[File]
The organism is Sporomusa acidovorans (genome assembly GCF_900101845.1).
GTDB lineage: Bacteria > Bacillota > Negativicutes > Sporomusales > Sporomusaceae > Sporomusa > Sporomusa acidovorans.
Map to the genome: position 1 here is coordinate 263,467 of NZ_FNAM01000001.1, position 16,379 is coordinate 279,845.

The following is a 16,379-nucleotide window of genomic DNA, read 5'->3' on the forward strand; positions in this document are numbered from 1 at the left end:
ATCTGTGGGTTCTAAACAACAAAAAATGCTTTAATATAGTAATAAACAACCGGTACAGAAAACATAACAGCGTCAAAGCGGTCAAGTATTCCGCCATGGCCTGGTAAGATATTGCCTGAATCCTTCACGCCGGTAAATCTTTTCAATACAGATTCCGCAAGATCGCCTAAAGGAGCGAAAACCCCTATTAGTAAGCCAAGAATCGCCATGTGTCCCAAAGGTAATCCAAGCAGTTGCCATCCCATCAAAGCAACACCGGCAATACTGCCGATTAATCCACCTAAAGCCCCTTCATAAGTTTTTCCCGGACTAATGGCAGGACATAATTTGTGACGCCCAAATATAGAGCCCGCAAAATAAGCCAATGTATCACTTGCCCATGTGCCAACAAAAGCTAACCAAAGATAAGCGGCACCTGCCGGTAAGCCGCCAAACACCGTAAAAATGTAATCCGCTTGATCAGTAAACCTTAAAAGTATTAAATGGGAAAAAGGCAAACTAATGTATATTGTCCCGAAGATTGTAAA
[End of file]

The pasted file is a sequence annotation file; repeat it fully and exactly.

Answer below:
The organism is Sporomusa acidovorans (genome assembly GCF_900101845.1).
GTDB lineage: Bacteria > Bacillota > Negativicutes > Sporomusales > Sporomusaceae > Sporomusa > Sporomusa acidovorans.
Map to the genome: position 1 here is coordinate 263,467 of NZ_FNAM01000001.1, position 16,379 is coordinate 279,845.

The following is a 16,379-nucleotide window of genomic DNA, read 5'->3' on the forward strand; positions in this document are numbered from 1 at the left end:
ATCTGTGGGTTCTAAACAACAAAAAATGCTTTAATATAGTAATAAACAACCGGTACAGAAAACATAACAGCGTCAAAGCGGTCAAGTATTCCGCCATGGCCTGGTAAGATATTGCCTGAATCCTTCACGCCGGTAAATCTTTTCAATACAGATTCCGCAAGATCGCCTAAAGGAGCGAAAACCCCTATTAGTAAGCCAAGAATCGCCATGTGTCCCAAAGGTAATCCAAGCAGTTGCCATCCCATCAAAGCAACACCGGCAATACTGCCGATTAATCCACCTAAAGCCCCTTCATAAGTTTTTCCCGGACTAATGGCAGGACATAATTTGTGACGCCCAAATATAGAGCCCGCAAAATAAGCCAATGTATCACTTGCCCATGTGCCAACAAAAGCTAACCAAAGATAAGCGGCACCTGCCGGTAAGCCGCCAAACACCGTAAAAATGTAATCCGCTTGATCAGTAAACCTTAAAAGTATTAAATGGGAAAAAGGCAAACTAATGTATATTGTCCCGAAGATTGTAAA